In Denmark patients are normally referred to hospitals and specialist treatment by their general practitioner. Exemptions to this rule apply in the event of emergency. It is the general practitioners’ job to ensure that patients get the treatment they need and that they do not receive unnecessary specialist treatment.
To visit your general practitioner (GP), you need an appointment. If you feel very sick, you are likely to get an appointment on the same day. However, if your visit is not urgent, you may be given an appointment a few days later.
Most GPs have surgery/office hours between 08:00 and 16:00 on weekdays. If you require medical attention outside these opening hours, you will have to contact the Emergency medical services.
If you have any questions related to medical or mental health, feel sick, and/or need medical assistance, make an appointment with your GP. Your GP will make sure you get the treatment you need and arrange for your admission to hospital if this is deemed necessary. If your GP considers that you need specialist medical attention, e.g. by a gynaecologist, eye doctor, etc., you will be referred for further examination by a specialist.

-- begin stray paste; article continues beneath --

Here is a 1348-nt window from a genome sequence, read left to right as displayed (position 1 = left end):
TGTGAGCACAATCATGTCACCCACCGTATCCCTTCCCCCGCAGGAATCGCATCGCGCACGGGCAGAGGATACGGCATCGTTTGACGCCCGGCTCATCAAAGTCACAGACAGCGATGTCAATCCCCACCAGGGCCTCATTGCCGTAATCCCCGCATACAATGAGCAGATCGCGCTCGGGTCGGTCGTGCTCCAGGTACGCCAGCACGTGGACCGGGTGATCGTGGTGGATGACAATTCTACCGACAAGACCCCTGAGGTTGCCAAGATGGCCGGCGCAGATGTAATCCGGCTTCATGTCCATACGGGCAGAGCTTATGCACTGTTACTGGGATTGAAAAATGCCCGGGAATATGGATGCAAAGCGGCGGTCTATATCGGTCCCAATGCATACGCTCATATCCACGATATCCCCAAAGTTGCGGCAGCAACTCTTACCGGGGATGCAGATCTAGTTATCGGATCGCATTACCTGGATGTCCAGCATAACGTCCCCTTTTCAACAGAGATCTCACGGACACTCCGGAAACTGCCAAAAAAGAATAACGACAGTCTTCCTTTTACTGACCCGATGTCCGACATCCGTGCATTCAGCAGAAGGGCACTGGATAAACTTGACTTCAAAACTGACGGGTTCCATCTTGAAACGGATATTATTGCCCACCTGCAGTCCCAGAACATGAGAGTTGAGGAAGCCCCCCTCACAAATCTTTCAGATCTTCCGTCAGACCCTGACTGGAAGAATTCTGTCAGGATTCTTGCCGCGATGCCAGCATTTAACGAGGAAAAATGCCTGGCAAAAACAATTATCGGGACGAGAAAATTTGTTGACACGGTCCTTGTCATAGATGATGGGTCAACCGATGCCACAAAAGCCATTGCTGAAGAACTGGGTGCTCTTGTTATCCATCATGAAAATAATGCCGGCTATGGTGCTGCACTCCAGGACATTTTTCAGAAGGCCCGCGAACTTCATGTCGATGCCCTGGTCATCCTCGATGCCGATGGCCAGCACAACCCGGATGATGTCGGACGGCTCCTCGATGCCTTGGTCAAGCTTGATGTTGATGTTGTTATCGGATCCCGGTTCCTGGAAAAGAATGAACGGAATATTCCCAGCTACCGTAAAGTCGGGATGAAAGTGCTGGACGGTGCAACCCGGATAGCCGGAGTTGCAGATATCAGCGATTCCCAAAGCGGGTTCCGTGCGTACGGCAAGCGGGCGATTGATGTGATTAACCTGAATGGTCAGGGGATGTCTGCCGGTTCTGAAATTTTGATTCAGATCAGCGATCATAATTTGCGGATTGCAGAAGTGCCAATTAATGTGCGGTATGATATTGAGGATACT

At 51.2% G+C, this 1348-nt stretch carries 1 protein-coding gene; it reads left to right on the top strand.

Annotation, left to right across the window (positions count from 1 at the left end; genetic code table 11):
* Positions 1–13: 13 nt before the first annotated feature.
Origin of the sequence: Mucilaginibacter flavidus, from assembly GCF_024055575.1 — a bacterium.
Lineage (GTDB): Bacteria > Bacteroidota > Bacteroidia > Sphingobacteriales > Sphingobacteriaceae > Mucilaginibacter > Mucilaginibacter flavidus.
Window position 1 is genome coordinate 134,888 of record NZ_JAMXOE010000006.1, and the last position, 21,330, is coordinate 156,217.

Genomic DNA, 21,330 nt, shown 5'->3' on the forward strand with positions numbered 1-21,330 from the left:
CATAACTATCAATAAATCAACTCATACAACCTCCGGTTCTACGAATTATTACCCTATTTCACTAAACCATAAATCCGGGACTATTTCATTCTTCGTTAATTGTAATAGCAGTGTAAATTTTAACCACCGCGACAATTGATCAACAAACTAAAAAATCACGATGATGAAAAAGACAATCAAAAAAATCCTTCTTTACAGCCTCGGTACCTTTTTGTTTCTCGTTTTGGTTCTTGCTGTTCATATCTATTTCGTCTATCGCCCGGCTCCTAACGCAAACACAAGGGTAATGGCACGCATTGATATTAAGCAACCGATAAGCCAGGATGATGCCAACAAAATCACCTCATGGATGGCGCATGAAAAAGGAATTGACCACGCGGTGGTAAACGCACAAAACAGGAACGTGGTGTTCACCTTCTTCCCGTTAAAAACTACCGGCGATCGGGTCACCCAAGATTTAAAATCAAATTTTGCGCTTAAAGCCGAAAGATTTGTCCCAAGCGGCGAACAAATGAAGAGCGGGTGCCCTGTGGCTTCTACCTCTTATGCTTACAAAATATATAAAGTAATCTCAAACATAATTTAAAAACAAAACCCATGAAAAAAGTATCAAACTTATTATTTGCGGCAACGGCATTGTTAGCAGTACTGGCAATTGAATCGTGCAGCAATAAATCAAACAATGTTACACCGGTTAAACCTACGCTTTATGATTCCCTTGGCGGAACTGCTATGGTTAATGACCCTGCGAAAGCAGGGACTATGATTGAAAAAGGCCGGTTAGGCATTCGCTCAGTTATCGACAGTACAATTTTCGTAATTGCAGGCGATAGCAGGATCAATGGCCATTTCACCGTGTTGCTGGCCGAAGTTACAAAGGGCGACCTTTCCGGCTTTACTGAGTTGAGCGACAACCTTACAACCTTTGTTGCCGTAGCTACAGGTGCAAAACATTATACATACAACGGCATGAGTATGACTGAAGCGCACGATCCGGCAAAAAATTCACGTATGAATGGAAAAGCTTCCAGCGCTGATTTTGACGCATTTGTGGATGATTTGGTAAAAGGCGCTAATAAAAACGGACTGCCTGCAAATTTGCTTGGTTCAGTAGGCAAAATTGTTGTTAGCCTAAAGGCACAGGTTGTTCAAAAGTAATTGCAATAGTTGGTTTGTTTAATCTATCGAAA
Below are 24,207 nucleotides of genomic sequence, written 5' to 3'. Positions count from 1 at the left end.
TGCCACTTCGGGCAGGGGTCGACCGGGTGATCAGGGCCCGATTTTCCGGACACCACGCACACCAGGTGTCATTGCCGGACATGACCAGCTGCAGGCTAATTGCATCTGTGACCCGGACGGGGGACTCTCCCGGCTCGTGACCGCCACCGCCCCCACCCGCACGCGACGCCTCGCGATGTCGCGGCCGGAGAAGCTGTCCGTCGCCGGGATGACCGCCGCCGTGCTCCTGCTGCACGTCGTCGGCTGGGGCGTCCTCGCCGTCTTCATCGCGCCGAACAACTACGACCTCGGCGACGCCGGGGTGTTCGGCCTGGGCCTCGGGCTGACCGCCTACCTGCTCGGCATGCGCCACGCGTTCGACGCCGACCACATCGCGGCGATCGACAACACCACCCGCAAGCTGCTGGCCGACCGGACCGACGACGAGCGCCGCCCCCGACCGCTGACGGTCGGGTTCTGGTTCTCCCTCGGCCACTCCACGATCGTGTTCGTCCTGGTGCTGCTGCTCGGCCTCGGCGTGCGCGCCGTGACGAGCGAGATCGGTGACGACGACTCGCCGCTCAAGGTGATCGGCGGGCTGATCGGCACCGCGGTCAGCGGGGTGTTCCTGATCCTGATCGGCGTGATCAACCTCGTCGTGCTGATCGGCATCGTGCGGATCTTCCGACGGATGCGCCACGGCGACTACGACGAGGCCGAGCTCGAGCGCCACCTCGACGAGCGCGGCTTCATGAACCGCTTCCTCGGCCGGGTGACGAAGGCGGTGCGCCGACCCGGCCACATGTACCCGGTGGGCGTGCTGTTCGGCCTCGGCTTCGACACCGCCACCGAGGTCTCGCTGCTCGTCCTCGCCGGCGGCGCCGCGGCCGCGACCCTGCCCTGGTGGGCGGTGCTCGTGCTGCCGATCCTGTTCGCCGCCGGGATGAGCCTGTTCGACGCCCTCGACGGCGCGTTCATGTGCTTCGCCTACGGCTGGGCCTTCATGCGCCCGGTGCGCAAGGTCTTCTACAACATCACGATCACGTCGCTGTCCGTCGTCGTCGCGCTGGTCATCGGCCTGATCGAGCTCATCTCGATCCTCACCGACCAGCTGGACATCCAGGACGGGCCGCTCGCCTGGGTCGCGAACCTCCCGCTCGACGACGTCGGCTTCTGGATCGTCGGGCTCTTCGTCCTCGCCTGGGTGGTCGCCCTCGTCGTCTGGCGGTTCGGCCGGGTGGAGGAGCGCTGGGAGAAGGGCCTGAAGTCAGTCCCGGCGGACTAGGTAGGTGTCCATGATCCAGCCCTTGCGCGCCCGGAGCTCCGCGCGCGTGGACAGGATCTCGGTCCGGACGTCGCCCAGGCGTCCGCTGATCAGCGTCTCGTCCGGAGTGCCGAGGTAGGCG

Treatment by or referral for further examination by your general practitioner is free of charge. Just remember to have your yellow Health Insurance Card with you. However, a fee will apply if you visit your GP e.g. to obtain a certificate of health, for instance in connection with an application for or renewal of a driving license.
If you have been referred by your GP, specialist treatment is usually free of charge. However, there are cases in which you may be referred to a treatment for which you are required to pay part of the cost.
You pay towards the cost of prescribed medicines, although subsidies apply in many cases.